I always say the best thing that came out of moving to a small town is it taught me how to cook. The second best thing is it taught me how to be resourceful, especially when it comes to getting ingredients I want but can’t find at our local Kroger.
I thought of this last week when the UPS man rang my doorbell. Though we’ve never done more than wave to each other as he runs back to his truck, the UPS man is one of my favorite people, always dropping off anxiously-awaited packages like treasure. On this day, he dropped off a big box with a sticker that screamed PERISHABLE on the front step. I opened the door immediately and took the box in. Inside was a carefully wrapped 16-pound turkey, the heart of the Canadian Thanksgiving meal that I hosted Saturday. Finding a frozen turkey, never mind an heirloom one, anywhere in October is actually much harder than you might think. Grocery stores don’t start carrying them until November and local, heirloom turkeys are hard to find at any time of the year.
But over the years, I’ve been bothered less and less by ingredients that I can’t find, in large part because there are so many websites selling what you need. If you’re in a similar boat, I thought I’d put together a list of go-to websites I use to source some delicious food.
I found the turkey — which turned out beautifully and made some intense broth the next day — at www.localharvest.org. This is a great website that helps you find what you need in places near you. You plug in your zip code and what you need, whether it’s fruit and veggies, meat, seeds, honey, eggs or herbs, and the website will show you farms nearby that are producing anything from grass-fed beef to chocolate truffles.
For example, the turkey I got was from a farm in Georgetown — not exactly next door, but not exactly in Pennsylvania either. Localharvest also provides the website of the actual farm so within minutes I was drafting an email to the farmer asking if she could slaughter a turkey in time for Oct. 13. An hour later, I had my answer. She even figured out the shipping cost to see if it would be more economical for me to have it shipped or pick it up myself. Turns out, with gas prices so high, overnight shipping was cheaper.
When it comes to fish, I have to admit I’m picky. I see the farm-raised salmon in the blue Styrofoam plates sitting in the freezer at the grocery, but it doesn’t mean I want it. So one day I looked online and discovered a number of small purveyors in Alaska that ship to you directly.
I use Two Sisters Alaska Seafood (www.northwest-seafood.com) and have never been disappointed. On one occasion, I ordered one pound of Alaskan King crab legs and received, yes, one giant leg, so long it couldn’t fit into my narrow freezer. Now that’s what I call authentic.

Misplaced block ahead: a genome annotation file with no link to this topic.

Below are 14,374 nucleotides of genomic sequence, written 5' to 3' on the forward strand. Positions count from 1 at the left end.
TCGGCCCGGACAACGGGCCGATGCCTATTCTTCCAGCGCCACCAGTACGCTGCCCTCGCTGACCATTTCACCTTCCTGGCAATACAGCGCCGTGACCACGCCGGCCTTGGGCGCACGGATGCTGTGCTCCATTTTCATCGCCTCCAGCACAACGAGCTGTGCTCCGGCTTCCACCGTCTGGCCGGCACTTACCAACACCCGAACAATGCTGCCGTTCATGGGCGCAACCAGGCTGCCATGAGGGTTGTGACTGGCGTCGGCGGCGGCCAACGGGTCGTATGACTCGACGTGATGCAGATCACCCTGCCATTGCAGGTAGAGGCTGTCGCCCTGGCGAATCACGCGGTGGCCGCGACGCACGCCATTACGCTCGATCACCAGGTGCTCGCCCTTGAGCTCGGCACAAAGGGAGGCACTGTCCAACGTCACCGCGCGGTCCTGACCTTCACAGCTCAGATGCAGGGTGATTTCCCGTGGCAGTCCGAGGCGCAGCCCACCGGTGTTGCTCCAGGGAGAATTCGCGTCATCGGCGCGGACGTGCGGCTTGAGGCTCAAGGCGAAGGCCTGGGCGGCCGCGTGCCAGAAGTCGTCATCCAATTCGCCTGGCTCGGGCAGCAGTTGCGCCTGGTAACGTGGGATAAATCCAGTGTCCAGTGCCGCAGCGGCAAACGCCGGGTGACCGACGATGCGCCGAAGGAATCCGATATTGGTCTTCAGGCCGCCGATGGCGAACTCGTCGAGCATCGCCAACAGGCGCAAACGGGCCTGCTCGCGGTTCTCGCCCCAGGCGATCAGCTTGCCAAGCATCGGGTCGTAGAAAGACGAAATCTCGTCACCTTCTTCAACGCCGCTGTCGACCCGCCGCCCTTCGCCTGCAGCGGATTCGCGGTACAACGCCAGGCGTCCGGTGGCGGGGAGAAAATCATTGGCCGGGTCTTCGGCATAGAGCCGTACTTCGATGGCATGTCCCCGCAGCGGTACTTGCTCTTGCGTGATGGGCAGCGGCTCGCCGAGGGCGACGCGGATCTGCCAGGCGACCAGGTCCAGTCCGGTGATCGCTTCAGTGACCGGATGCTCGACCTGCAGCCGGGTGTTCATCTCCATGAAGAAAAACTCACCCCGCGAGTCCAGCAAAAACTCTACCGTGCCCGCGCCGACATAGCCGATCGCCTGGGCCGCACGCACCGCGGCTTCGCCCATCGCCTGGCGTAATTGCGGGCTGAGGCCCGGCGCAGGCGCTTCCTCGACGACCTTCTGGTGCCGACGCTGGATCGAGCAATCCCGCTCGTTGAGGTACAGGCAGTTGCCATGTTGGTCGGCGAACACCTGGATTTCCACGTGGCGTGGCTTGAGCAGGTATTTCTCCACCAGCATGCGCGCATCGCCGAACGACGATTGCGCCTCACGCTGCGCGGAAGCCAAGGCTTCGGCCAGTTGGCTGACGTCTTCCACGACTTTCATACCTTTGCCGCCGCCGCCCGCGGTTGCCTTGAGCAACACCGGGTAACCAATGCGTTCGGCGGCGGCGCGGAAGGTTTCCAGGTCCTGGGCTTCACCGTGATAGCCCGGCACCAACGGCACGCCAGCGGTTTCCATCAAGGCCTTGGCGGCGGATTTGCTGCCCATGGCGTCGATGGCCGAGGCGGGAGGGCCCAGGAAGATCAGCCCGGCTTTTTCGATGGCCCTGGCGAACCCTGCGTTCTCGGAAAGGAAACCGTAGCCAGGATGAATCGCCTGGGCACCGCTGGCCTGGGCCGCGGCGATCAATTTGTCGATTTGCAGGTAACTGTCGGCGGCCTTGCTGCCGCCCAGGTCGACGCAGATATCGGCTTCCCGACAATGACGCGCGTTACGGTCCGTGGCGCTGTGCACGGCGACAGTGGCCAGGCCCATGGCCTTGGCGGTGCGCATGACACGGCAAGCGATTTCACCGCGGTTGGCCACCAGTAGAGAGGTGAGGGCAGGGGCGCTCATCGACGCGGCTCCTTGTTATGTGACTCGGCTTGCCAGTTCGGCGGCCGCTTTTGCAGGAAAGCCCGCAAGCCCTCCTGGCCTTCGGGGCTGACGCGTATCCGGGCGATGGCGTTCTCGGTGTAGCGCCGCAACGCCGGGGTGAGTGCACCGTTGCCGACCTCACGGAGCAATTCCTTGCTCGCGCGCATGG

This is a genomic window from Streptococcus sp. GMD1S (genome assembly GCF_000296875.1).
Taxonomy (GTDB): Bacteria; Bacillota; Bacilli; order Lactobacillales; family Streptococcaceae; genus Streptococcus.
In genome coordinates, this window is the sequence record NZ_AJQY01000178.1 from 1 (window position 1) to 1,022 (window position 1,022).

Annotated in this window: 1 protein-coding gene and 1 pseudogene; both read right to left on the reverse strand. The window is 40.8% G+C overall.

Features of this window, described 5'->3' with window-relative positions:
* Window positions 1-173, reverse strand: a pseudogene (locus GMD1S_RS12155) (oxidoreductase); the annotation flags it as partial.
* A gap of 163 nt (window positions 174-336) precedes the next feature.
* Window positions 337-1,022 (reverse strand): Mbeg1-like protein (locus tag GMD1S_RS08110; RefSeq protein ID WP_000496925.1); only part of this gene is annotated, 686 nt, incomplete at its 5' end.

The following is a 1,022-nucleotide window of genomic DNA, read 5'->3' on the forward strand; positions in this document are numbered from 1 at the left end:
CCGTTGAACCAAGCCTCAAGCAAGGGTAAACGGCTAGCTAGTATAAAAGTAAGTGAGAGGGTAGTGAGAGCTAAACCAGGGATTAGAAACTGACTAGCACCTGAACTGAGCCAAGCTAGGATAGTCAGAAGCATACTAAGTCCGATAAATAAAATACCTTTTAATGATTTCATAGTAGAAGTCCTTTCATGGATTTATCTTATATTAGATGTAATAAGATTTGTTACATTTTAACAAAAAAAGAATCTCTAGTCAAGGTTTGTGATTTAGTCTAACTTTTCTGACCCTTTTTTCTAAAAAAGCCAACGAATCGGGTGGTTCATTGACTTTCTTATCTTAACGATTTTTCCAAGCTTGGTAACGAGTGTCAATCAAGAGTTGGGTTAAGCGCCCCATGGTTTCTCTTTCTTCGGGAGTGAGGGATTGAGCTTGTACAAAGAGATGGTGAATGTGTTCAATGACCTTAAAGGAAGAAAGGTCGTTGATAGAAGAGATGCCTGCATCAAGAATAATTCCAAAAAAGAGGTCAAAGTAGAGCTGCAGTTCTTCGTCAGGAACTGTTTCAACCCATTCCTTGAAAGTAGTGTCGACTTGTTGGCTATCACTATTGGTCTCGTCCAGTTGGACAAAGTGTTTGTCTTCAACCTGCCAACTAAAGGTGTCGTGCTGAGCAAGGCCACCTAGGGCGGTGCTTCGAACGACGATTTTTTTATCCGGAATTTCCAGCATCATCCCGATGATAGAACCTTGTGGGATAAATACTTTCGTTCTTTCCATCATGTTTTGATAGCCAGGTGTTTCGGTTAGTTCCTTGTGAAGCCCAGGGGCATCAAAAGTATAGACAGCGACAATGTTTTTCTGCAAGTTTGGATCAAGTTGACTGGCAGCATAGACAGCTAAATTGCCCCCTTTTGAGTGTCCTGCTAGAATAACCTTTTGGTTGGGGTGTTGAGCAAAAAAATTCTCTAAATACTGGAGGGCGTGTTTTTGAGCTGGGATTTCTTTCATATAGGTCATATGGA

Two Sisters sells scallops, shrimp, black cod, usually three different kinds of salmon — king, sockeye, coho — along with the best halibut I have ever had anywhere. If you order eight pounds of the stuff at the same time, they give you overnight shipping for free and, since the fish is all vacuum-sealed in one-pound increments, it freezes beautifully.
I always like to serve cheese at the end of dinner parties, the stinkier the better. For this, I usually turn to iGourmet.com, although a lot of websites are getting into this these days so if there is a particular cheese you want I bet you can find it online. Like the others, iGourmet.com mostly ships overnight, though it’s generally not free, which is a little annoying but still cheaper than a trip to Lexington or Danville (side note: I do have to say V-The Market in Danville has some great wine and cheese and is worth the drive).
Blackberry Farm in Tennessee (www.blackberryfarm.com) also has a great website and is selling more and more of its home-grown products. Their pimiento cheese is absolutely out of this world, the peanut butter is salty and perfect, and the blackberry jam, naturally, is delicious. It’s expensive but worth checking out.
Finally, for my Vegemite-loving husband and stepdaughter, I turn to Simply Australian (www.simplyoz.com), which sells big jars of the salty stuff. You have to buy six of them to make it worth it, but it’s cheaper than buying them individually and they’re based in Cincinnati so even ground shipping is quick.
Anyway, hope these little tips are helpful to you and that I don’t sound ridiculous for being so particular. But the better the ingredients, the better the meal.